If you’re looking to spend time in a beautiful beach hotel in Cornwall, you need look no further than the St Moritz. Our standards of service, brilliant food and drink, in-house amenities and facilities, as well as our proximity to some of the finest beaches Cornwall has to offer mean we’re an unmatched proposition for a truly memorable beach holiday in Cornwall.
If you were to randomly land anywhere in Cornwall, you’d never be far from a fantastic beach of one kind or another. Some are small, sheltered coves, others vast open stretches of unoccupied sand. Some are conducive to calm-water pursuits, others have wild and rolling waves tempting you to try and ride them. The point is, Cornwall teems with them, and where we are on the north coast offers particularly rich pickings which are, in their own way, representative of the variety to be found county-wide.
Daymer Bay, for example, is usually a little quieter than its more famous neighbours. It’s a generous size, though, with dunes, a gentle, safe slope to the sea, shelter provided by proximity to the Camel Estuary and good conditions for swimming. If you’ve energy left, try walking up Braey Hill for brilliant local views (and near the hill’s base, inland, is St Enodoc Church where the former Poet Laureate, John Betjeman, is buried).
Greenaways Beach, close to Trebetherick, near Polzeath, is arguably even more hidden. Maybe that’s due to the fact it’s only really accessible at lower tide, or that it’s quite small, with cliffs and rock-pools, or the fact you need to use steep steps from the coast path to reach it.
More famous than either is Rock, on the east side of the Camel Estuary, which separates it from Padstow. A holiday favourite of celebrities, it’s what many imagine when they think of summer in Cornwall: vast swathes of sand with dunes behind, safe and clear waters, all on a scale which means no matter how busy the day you should find a little room for yourselves.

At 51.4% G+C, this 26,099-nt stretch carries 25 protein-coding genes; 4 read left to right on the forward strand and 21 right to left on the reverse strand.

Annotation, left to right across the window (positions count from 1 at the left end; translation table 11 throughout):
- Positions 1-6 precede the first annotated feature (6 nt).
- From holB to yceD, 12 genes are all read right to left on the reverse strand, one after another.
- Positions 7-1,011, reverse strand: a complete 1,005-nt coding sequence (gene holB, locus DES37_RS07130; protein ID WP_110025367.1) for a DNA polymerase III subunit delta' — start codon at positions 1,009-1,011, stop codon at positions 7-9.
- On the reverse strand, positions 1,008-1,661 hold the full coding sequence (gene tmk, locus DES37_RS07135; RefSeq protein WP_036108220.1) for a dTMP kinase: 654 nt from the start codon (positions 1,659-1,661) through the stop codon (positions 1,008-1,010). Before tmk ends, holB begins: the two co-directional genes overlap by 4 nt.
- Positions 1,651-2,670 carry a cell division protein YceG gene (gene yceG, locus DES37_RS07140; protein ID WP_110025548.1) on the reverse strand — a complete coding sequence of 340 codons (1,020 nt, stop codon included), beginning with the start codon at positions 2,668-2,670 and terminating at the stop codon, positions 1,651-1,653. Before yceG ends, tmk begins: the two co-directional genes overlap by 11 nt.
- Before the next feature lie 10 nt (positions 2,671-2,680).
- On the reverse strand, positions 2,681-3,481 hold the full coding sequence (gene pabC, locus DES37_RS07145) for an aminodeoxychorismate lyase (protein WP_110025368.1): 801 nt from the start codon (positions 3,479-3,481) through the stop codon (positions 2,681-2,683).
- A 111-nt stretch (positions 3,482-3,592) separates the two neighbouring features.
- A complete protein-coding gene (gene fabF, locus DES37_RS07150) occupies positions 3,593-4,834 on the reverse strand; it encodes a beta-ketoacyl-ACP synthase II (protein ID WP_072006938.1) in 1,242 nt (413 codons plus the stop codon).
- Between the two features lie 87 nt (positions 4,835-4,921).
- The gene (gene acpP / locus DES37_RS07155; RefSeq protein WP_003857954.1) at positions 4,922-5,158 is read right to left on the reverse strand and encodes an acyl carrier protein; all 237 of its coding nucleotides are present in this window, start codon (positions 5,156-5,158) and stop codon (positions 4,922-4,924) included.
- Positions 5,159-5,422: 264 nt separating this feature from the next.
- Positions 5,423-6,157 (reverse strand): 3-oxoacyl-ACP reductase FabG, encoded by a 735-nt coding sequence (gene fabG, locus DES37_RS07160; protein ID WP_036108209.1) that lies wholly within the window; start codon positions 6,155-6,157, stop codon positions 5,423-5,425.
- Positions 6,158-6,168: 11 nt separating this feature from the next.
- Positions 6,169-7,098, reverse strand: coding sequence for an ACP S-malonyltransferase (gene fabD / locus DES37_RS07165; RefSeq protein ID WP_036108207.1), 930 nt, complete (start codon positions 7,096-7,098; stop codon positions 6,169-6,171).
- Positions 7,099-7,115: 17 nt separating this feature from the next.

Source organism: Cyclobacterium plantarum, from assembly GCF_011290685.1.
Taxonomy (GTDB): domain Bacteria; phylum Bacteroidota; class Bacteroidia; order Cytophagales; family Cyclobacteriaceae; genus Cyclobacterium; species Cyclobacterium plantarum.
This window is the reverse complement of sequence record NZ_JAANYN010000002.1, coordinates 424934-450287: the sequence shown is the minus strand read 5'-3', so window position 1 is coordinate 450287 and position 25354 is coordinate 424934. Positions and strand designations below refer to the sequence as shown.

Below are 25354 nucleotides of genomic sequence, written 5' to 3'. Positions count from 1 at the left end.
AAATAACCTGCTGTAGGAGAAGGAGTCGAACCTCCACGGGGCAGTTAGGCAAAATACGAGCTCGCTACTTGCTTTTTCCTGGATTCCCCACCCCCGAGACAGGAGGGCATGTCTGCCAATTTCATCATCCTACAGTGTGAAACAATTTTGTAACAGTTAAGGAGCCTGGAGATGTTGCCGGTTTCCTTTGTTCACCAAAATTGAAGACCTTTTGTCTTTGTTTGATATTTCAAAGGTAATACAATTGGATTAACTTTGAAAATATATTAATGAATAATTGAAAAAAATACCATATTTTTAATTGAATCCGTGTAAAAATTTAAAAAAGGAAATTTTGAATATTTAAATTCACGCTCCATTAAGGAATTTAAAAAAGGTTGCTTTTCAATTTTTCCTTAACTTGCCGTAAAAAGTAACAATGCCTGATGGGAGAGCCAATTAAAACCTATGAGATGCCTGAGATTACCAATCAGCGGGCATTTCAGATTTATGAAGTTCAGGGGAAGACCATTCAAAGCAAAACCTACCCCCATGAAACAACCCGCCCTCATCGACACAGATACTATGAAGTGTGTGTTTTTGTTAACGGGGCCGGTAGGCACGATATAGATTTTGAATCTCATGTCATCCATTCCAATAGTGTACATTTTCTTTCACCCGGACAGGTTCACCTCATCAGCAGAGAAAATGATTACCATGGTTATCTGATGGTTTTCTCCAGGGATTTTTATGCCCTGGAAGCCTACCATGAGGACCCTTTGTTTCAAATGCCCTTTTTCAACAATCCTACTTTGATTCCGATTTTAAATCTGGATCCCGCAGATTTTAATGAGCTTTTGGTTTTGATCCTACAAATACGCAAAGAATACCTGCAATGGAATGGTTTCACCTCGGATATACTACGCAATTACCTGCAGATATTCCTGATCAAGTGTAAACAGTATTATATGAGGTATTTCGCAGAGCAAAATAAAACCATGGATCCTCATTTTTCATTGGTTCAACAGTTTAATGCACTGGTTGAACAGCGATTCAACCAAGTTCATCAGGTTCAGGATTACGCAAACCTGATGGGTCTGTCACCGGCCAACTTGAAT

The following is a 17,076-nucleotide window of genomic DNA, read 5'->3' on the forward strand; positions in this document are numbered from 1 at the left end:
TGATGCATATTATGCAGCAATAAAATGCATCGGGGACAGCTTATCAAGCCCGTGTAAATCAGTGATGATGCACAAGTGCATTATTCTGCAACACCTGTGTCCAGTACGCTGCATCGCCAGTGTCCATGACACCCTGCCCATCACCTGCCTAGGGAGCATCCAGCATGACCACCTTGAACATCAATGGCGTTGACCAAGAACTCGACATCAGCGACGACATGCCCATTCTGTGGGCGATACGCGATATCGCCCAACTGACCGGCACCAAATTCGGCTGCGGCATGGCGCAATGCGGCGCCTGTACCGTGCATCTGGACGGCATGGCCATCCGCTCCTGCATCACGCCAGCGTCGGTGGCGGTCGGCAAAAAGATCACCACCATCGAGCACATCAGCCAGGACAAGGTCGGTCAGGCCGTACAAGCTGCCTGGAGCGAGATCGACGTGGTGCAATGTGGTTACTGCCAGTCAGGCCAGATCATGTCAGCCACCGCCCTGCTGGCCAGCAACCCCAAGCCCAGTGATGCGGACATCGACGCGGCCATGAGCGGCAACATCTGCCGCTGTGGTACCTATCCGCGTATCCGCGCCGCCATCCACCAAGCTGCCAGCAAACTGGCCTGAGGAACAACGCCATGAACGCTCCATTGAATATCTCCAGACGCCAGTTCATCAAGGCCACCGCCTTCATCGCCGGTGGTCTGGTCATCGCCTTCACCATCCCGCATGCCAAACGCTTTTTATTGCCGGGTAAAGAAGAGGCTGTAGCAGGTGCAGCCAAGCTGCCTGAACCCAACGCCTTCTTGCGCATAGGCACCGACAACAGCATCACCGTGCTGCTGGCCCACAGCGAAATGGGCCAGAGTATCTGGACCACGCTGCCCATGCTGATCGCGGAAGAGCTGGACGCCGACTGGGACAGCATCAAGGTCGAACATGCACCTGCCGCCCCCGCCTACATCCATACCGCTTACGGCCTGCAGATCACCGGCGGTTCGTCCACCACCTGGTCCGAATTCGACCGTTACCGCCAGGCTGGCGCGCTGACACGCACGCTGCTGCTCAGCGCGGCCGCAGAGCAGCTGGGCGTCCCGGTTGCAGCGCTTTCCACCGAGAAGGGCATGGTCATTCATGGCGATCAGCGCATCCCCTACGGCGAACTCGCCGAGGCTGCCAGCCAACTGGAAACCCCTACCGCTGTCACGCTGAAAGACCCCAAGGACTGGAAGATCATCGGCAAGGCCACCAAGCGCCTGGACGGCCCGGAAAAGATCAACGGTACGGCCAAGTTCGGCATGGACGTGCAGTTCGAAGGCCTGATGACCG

Close by is Polzeath: a great combination of a large, vibrant village and beautiful beach (which is vast at low tide but tiny when high). It’s rated as one of this stretch’s safest beaches, has a Blue Flag and easy parking. Like many local beaches there’s also the chance to see plenty of wildlife here, whether birds, sea life or dolphins.
Our beach hotel in Cornwall offers lots of great ways – and is closer to even more – to spend your time, both close to and actually in the sea (and on dry land as well, of course).
We have developed great long-term relationships with established local businesses who know the sea, and how to help people get the most from it. The Camel Ski School and Wavehunters work with people of all ages and levels of expertise, providing the knowledge, patience and equipment that will get you water-skiing, wake-boarding, paddle-boarding and surfing. They also offer guided trips out to sea or, if you’re confident enough, boat hire so you can go where you fancy.
Padstow Sealife Safaris, which is near our beach hotel in Cornwall offer this too. Whether it’s out to the open sea or inland up the Camel Estuary, they’ll steer you in the right direction for puffins, seals and all kinds of sea-life. This being their speciality, they’re a great store of local knowledge for what can be seen at what time of year (especially useful if you have the know-how to hire and pilot a boat, but lack the local knowledge about where best to take it).
The kind of knowledge on offer at the National Lobster Hatchery is even more specialised. They’ve become established and earned themselves an international reputation for their pioneering research, as well as their conservation and educational work. Although they’re a working charity, they’re open to visitors too and can be found in Padstow close to the start of the Camel Trail.